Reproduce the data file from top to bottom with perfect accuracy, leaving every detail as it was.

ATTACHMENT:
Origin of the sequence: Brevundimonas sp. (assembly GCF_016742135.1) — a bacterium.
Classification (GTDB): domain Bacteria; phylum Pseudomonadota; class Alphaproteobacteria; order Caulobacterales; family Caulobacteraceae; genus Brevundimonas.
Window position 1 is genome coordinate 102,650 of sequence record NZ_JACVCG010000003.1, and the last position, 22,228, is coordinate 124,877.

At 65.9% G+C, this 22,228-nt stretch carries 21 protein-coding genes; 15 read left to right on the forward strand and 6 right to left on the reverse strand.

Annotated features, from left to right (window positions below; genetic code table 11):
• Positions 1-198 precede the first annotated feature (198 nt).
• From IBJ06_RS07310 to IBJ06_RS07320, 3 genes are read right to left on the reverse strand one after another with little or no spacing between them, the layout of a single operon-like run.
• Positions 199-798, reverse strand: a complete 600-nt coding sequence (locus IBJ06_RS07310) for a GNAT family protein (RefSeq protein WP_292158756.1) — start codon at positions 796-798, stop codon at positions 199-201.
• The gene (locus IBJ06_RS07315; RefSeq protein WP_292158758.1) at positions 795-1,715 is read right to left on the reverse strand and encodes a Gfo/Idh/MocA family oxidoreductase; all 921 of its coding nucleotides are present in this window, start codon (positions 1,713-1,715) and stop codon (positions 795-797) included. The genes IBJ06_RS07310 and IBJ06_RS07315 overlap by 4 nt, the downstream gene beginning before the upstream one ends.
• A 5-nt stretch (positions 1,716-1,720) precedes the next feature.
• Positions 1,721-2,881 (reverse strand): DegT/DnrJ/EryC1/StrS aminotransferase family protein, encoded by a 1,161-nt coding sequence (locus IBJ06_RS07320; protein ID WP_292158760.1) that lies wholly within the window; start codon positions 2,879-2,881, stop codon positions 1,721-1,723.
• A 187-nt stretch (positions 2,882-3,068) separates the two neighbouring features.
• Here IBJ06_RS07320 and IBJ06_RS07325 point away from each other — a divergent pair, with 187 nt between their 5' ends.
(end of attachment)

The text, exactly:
Origin of the sequence: Brevundimonas sp. (assembly GCF_016742135.1) — a bacterium.
Classification (GTDB): domain Bacteria; phylum Pseudomonadota; class Alphaproteobacteria; order Caulobacterales; family Caulobacteraceae; genus Brevundimonas.
Window position 1 is genome coordinate 102,650 of sequence record NZ_JACVCG010000003.1, and the last position, 22,228, is coordinate 124,877.

At 65.9% G+C, this 22,228-nt stretch carries 21 protein-coding genes; 15 read left to right on the forward strand and 6 right to left on the reverse strand.

Annotated features, from left to right (window positions below; genetic code table 11):
• Positions 1-198 precede the first annotated feature (198 nt).
• From IBJ06_RS07310 to IBJ06_RS07320, 3 genes are read right to left on the reverse strand one after another with little or no spacing between them, the layout of a single operon-like run.
• Positions 199-798, reverse strand: a complete 600-nt coding sequence (locus IBJ06_RS07310) for a GNAT family protein (RefSeq protein WP_292158756.1) — start codon at positions 796-798, stop codon at positions 199-201.
• The gene (locus IBJ06_RS07315; RefSeq protein WP_292158758.1) at positions 795-1,715 is read right to left on the reverse strand and encodes a Gfo/Idh/MocA family oxidoreductase; all 921 of its coding nucleotides are present in this window, start codon (positions 1,713-1,715) and stop codon (positions 795-797) included. The genes IBJ06_RS07310 and IBJ06_RS07315 overlap by 4 nt, the downstream gene beginning before the upstream one ends.
• A 5-nt stretch (positions 1,716-1,720) precedes the next feature.
• Positions 1,721-2,881 (reverse strand): DegT/DnrJ/EryC1/StrS aminotransferase family protein, encoded by a 1,161-nt coding sequence (locus IBJ06_RS07320; protein ID WP_292158760.1) that lies wholly within the window; start codon positions 2,879-2,881, stop codon positions 1,721-1,723.
• A 187-nt stretch (positions 2,882-3,068) separates the two neighbouring features.
• Here IBJ06_RS07320 and IBJ06_RS07325 point away from each other — a divergent pair, with 187 nt between their 5' ends.